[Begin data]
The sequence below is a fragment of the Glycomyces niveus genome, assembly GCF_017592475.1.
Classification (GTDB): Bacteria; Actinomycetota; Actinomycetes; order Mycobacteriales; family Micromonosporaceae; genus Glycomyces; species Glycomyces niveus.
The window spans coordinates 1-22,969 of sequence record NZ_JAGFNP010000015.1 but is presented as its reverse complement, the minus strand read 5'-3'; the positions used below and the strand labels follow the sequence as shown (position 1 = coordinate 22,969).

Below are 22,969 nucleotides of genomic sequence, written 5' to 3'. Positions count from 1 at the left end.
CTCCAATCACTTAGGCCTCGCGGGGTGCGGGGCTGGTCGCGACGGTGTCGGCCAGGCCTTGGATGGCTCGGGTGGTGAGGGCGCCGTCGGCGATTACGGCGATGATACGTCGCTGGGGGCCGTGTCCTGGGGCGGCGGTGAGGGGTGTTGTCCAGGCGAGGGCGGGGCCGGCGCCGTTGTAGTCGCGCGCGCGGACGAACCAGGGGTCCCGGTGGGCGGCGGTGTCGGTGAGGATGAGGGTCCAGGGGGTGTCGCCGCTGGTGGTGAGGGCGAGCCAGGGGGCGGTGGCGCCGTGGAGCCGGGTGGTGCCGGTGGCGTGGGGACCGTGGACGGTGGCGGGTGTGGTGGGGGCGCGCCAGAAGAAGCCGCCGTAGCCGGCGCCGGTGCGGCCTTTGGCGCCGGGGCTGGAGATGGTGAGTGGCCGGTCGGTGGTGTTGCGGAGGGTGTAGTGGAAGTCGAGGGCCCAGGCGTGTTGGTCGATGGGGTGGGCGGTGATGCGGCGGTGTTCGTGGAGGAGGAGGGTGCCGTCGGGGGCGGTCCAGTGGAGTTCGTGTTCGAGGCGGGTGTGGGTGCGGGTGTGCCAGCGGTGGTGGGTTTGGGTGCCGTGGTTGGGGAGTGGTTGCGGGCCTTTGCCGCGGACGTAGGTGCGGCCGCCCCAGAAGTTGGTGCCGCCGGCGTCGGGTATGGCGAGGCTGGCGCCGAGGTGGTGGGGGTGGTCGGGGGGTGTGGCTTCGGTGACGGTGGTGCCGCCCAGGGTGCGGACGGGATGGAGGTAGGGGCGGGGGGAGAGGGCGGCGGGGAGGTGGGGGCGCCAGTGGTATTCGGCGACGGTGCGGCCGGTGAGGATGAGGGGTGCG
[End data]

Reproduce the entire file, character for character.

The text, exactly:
The sequence below is a fragment of the Glycomyces niveus genome, assembly GCF_017592475.1.
Classification (GTDB): Bacteria; Actinomycetota; Actinomycetes; order Mycobacteriales; family Micromonosporaceae; genus Glycomyces; species Glycomyces niveus.
The window spans coordinates 1-22,969 of sequence record NZ_JAGFNP010000015.1 but is presented as its reverse complement, the minus strand read 5'-3'; the positions used below and the strand labels follow the sequence as shown (position 1 = coordinate 22,969).

Below are 22,969 nucleotides of genomic sequence, written 5' to 3'. Positions count from 1 at the left end.
CTCCAATCACTTAGGCCTCGCGGGGTGCGGGGCTGGTCGCGACGGTGTCGGCCAGGCCTTGGATGGCTCGGGTGGTGAGGGCGCCGTCGGCGATTACGGCGATGATACGTCGCTGGGGGCCGTGTCCTGGGGCGGCGGTGAGGGGTGTTGTCCAGGCGAGGGCGGGGCCGGCGCCGTTGTAGTCGCGCGCGCGGACGAACCAGGGGTCCCGGTGGGCGGCGGTGTCGGTGAGGATGAGGGTCCAGGGGGTGTCGCCGCTGGTGGTGAGGGCGAGCCAGGGGGCGGTGGCGCCGTGGAGCCGGGTGGTGCCGGTGGCGTGGGGACCGTGGACGGTGGCGGGTGTGGTGGGGGCGCGCCAGAAGAAGCCGCCGTAGCCGGCGCCGGTGCGGCCTTTGGCGCCGGGGCTGGAGATGGTGAGTGGCCGGTCGGTGGTGTTGCGGAGGGTGTAGTGGAAGTCGAGGGCCCAGGCGTGTTGGTCGATGGGGTGGGCGGTGATGCGGCGGTGTTCGTGGAGGAGGAGGGTGCCGTCGGGGGCGGTCCAGTGGAGTTCGTGTTCGAGGCGGGTGTGGGTGCGGGTGTGCCAGCGGTGGTGGGTTTGGGTGCCGTGGTTGGGGAGTGGTTGCGGGCCTTTGCCGCGGACGTAGGTGCGGCCGCCCCAGAAGTTGGTGCCGCCGGCGTCGGGTATGGCGAGGCTGGCGCCGAGGTGGTGGGGGTGGTCGGGGGGTGTGGCTTCGGTGACGGTGGTGCCGCCCAGGGTGCGGACGGGATGGAGGTAGGGGCGGGGGGAGAGGGCGGCGGGGAGGTGGGGGCGCCAGTGGTATTCGGCGACGGTGCGGCCGGTGAGGATGAGGGGTGCG